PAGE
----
What's the Recovery Time for Brachytherapy Procedures in Thailand?

The duration of recovery after undergoing a Brachytherapy procedure in any location principally relies on the specifics of the treatment, encompassing the form of cancer being managed and the patient's overall health condition. High Dose Rate (HDR) Brachytherapy, which is typically undertaken as an outpatient procedure, often results in a swifter recovery period. Patients are commonly able to revert to their normal activities within a couple of days following the procedure. 

Conversely, Low Dose Rate (LDR) Brachytherapy, which involves the permanent implantation of a radioisotope, may enforce certain temporary restrictions on physical activities following the procedure. The body may need from several weeks to a few months to fully adjust to the implant and for any potential side effects to diminish. It is of utmost importance to establish open communication with your healthcare provider, discussing your recovery progress and any symptoms that may emerge.

What's the Success Rate of Brachytherapy Procedures in Thailand?

Brachytherapy, an effective cancer treatment, is gaining prominence in Thailand. The procedure, backed by cutting-edge technology and highly qualified medical professionals, is primarily designed to keep patient welfare and therapy success in mind. Nonetheless, it's crucial to be aware that brachytherapy, much like other medical treatments, does carry certain potential side effects and risks.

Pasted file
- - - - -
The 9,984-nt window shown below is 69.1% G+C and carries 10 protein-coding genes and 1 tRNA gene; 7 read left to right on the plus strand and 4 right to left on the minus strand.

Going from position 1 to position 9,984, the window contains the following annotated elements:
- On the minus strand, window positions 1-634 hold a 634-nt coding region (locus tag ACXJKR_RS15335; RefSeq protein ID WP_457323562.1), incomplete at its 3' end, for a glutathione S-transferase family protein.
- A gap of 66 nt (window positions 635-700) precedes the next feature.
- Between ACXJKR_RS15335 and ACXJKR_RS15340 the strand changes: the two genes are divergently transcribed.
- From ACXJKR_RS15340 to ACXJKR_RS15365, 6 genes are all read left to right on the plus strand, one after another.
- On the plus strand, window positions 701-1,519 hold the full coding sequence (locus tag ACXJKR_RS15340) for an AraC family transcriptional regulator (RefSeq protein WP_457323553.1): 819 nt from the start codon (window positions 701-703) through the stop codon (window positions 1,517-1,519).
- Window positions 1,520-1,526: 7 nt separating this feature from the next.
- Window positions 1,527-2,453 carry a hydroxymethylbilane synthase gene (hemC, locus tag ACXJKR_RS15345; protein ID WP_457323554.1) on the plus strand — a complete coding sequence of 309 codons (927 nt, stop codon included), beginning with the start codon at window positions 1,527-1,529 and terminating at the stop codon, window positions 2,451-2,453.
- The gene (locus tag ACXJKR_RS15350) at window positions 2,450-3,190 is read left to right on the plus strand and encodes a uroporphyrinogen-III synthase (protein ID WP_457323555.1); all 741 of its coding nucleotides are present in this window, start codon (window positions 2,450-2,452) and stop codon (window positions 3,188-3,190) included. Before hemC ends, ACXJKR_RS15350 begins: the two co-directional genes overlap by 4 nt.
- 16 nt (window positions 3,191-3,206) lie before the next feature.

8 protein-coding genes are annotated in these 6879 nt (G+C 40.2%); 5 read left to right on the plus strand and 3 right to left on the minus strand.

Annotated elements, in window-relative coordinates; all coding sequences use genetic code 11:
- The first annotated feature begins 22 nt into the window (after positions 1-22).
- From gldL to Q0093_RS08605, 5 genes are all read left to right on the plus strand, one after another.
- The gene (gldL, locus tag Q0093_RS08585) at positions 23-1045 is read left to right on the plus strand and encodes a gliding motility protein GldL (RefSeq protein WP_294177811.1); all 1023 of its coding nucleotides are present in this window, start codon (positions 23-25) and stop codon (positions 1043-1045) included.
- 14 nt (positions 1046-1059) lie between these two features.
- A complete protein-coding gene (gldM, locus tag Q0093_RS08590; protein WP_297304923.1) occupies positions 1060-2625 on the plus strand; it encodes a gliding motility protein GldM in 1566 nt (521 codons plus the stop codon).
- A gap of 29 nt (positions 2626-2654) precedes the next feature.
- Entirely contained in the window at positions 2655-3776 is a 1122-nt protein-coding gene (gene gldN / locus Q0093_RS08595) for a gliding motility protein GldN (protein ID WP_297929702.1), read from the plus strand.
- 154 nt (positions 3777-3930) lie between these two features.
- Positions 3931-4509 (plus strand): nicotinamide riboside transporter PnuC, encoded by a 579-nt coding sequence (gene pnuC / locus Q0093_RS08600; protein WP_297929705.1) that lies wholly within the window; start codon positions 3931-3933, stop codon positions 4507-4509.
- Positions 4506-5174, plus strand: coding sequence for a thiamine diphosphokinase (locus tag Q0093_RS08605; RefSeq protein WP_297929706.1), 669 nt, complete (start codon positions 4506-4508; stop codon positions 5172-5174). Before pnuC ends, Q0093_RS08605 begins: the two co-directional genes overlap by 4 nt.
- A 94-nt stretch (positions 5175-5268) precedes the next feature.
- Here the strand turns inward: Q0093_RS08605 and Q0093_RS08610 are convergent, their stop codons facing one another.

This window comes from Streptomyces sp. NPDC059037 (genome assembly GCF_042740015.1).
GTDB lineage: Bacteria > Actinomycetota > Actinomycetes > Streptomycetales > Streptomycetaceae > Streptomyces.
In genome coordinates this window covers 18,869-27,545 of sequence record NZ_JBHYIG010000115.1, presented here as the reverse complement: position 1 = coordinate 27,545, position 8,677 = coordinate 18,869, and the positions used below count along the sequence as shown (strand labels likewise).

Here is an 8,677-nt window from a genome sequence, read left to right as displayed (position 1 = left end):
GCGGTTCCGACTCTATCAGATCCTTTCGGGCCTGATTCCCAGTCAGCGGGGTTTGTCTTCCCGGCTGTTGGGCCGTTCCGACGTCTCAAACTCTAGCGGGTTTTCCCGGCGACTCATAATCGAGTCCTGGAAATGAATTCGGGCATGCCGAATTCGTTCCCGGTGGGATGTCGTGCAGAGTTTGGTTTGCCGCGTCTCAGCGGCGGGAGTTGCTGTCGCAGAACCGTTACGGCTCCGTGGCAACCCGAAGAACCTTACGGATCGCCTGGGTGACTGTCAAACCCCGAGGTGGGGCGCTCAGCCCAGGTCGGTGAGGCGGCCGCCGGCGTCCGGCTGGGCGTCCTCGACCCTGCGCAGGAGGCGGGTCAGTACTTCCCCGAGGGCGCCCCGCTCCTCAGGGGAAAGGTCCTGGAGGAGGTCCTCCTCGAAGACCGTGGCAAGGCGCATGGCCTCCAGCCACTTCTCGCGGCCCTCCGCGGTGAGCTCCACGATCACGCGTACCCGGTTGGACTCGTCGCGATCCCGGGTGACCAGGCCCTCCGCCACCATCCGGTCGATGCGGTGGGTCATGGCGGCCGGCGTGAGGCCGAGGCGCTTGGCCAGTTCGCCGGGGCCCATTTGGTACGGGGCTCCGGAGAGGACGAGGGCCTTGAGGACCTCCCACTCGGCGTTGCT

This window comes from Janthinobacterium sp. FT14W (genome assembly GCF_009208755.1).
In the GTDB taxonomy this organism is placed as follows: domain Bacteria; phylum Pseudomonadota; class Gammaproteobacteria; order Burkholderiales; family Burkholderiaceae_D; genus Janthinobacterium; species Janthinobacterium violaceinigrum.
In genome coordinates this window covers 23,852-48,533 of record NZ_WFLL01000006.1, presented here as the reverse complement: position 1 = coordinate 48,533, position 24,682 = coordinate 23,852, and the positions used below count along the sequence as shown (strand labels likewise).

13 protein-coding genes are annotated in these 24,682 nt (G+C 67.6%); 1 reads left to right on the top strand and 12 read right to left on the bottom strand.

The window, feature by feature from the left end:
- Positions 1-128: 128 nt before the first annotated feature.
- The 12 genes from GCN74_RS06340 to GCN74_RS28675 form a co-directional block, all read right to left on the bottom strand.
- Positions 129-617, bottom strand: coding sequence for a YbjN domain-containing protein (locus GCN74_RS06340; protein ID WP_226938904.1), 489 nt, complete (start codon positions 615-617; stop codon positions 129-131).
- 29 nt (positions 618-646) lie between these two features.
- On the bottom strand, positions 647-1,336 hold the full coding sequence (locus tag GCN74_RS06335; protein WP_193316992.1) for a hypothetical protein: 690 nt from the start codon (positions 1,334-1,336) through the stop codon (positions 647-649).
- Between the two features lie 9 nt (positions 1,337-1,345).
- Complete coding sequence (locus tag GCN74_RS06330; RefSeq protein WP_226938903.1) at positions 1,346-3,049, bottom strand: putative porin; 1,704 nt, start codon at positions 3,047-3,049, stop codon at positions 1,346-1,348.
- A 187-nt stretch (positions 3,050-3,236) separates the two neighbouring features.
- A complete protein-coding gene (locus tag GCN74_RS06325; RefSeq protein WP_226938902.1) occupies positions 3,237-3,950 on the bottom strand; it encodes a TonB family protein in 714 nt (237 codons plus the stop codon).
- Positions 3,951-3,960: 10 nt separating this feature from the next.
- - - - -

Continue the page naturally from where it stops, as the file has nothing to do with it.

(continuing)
For instance, some patients, specifically 15-30% undergoing brachytherapy for prostate cancer, might encounter issues related to erectile dysfunction. Further potential side effects could comprise problems with urinary and digestive systems, bleeding or the presence of blood in urine or stool.

However, it's worth noting that when it comes to its effectiveness, brachytherapy in Thailand has a compelling track record, particularly in treating cancer types including prostate and cervical cancers. The success of this treatment may hinge on several elements including the kind of cancer, its stage, the patient's general health, and how well the patient responds to the therapy. It's always emphasised to remember that each case is distinct; therefore, it's always advisable to engage in comprehensive communication with your healthcare provider. This not only assists you in grasping a clear understanding of what the treatment entails but also equips you to handle any potential difficulties pertinent to your case in a better way.